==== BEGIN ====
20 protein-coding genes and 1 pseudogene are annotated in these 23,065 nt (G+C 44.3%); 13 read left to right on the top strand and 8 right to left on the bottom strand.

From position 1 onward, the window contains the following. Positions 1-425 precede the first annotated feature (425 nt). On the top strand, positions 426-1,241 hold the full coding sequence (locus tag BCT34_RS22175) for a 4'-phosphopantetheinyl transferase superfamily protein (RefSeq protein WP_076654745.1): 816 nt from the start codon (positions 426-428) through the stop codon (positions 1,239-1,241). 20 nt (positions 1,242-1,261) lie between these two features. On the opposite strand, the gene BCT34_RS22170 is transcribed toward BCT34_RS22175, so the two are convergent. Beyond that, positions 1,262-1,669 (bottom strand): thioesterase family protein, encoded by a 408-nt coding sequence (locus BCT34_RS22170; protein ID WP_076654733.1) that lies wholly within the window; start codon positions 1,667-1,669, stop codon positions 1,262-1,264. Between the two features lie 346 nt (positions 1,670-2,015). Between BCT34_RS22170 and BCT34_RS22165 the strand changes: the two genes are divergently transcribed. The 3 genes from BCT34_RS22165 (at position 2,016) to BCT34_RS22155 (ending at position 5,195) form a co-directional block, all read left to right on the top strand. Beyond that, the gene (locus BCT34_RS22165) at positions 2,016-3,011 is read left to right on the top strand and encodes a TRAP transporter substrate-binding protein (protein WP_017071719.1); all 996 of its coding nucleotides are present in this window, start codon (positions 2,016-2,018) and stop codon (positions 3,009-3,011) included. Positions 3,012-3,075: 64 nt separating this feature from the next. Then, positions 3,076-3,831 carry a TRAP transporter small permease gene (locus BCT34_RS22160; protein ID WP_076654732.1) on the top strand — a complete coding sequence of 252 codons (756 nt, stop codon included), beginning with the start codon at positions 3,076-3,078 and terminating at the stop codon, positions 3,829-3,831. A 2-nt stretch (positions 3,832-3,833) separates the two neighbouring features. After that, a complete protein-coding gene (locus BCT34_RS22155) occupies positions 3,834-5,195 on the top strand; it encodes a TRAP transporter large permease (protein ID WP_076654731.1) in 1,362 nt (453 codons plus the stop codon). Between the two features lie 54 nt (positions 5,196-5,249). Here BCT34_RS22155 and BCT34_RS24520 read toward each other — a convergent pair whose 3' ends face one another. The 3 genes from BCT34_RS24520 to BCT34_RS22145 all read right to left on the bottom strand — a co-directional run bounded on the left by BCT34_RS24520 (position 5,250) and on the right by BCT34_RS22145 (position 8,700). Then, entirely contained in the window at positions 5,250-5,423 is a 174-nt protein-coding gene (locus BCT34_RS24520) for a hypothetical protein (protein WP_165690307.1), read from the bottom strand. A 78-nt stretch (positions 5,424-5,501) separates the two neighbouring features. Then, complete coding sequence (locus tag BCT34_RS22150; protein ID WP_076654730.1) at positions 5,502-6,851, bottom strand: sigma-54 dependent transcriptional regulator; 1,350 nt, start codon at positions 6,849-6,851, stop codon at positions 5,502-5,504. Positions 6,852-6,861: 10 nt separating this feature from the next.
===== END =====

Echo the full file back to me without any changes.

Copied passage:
20 protein-coding genes and 1 pseudogene are annotated in these 23,065 nt (G+C 44.3%); 13 read left to right on the top strand and 8 right to left on the bottom strand.

From position 1 onward, the window contains the following. Positions 1-425 precede the first annotated feature (425 nt). On the top strand, positions 426-1,241 hold the full coding sequence (locus tag BCT34_RS22175) for a 4'-phosphopantetheinyl transferase superfamily protein (RefSeq protein WP_076654745.1): 816 nt from the start codon (positions 426-428) through the stop codon (positions 1,239-1,241). 20 nt (positions 1,242-1,261) lie between these two features. On the opposite strand, the gene BCT34_RS22170 is transcribed toward BCT34_RS22175, so the two are convergent. Beyond that, positions 1,262-1,669 (bottom strand): thioesterase family protein, encoded by a 408-nt coding sequence (locus BCT34_RS22170; protein ID WP_076654733.1) that lies wholly within the window; start codon positions 1,667-1,669, stop codon positions 1,262-1,264. Between the two features lie 346 nt (positions 1,670-2,015). Between BCT34_RS22170 and BCT34_RS22165 the strand changes: the two genes are divergently transcribed. The 3 genes from BCT34_RS22165 (at position 2,016) to BCT34_RS22155 (ending at position 5,195) form a co-directional block, all read left to right on the top strand. Beyond that, the gene (locus BCT34_RS22165) at positions 2,016-3,011 is read left to right on the top strand and encodes a TRAP transporter substrate-binding protein (protein WP_017071719.1); all 996 of its coding nucleotides are present in this window, start codon (positions 2,016-2,018) and stop codon (positions 3,009-3,011) included. Positions 3,012-3,075: 64 nt separating this feature from the next. Then, positions 3,076-3,831 carry a TRAP transporter small permease gene (locus BCT34_RS22160; protein ID WP_076654732.1) on the top strand — a complete coding sequence of 252 codons (756 nt, stop codon included), beginning with the start codon at positions 3,076-3,078 and terminating at the stop codon, positions 3,829-3,831. A 2-nt stretch (positions 3,832-3,833) separates the two neighbouring features. After that, a complete protein-coding gene (locus BCT34_RS22155) occupies positions 3,834-5,195 on the top strand; it encodes a TRAP transporter large permease (protein ID WP_076654731.1) in 1,362 nt (453 codons plus the stop codon). Between the two features lie 54 nt (positions 5,196-5,249). Here BCT34_RS22155 and BCT34_RS24520 read toward each other — a convergent pair whose 3' ends face one another. The 3 genes from BCT34_RS24520 to BCT34_RS22145 all read right to left on the bottom strand — a co-directional run bounded on the left by BCT34_RS24520 (position 5,250) and on the right by BCT34_RS22145 (position 8,700). Then, entirely contained in the window at positions 5,250-5,423 is a 174-nt protein-coding gene (locus BCT34_RS24520) for a hypothetical protein (protein WP_165690307.1), read from the bottom strand. A 78-nt stretch (positions 5,424-5,501) separates the two neighbouring features. Then, complete coding sequence (locus tag BCT34_RS22150; protein ID WP_076654730.1) at positions 5,502-6,851, bottom strand: sigma-54 dependent transcriptional regulator; 1,350 nt, start codon at positions 6,849-6,851, stop codon at positions 5,502-5,504. Positions 6,852-6,861: 10 nt separating this feature from the next.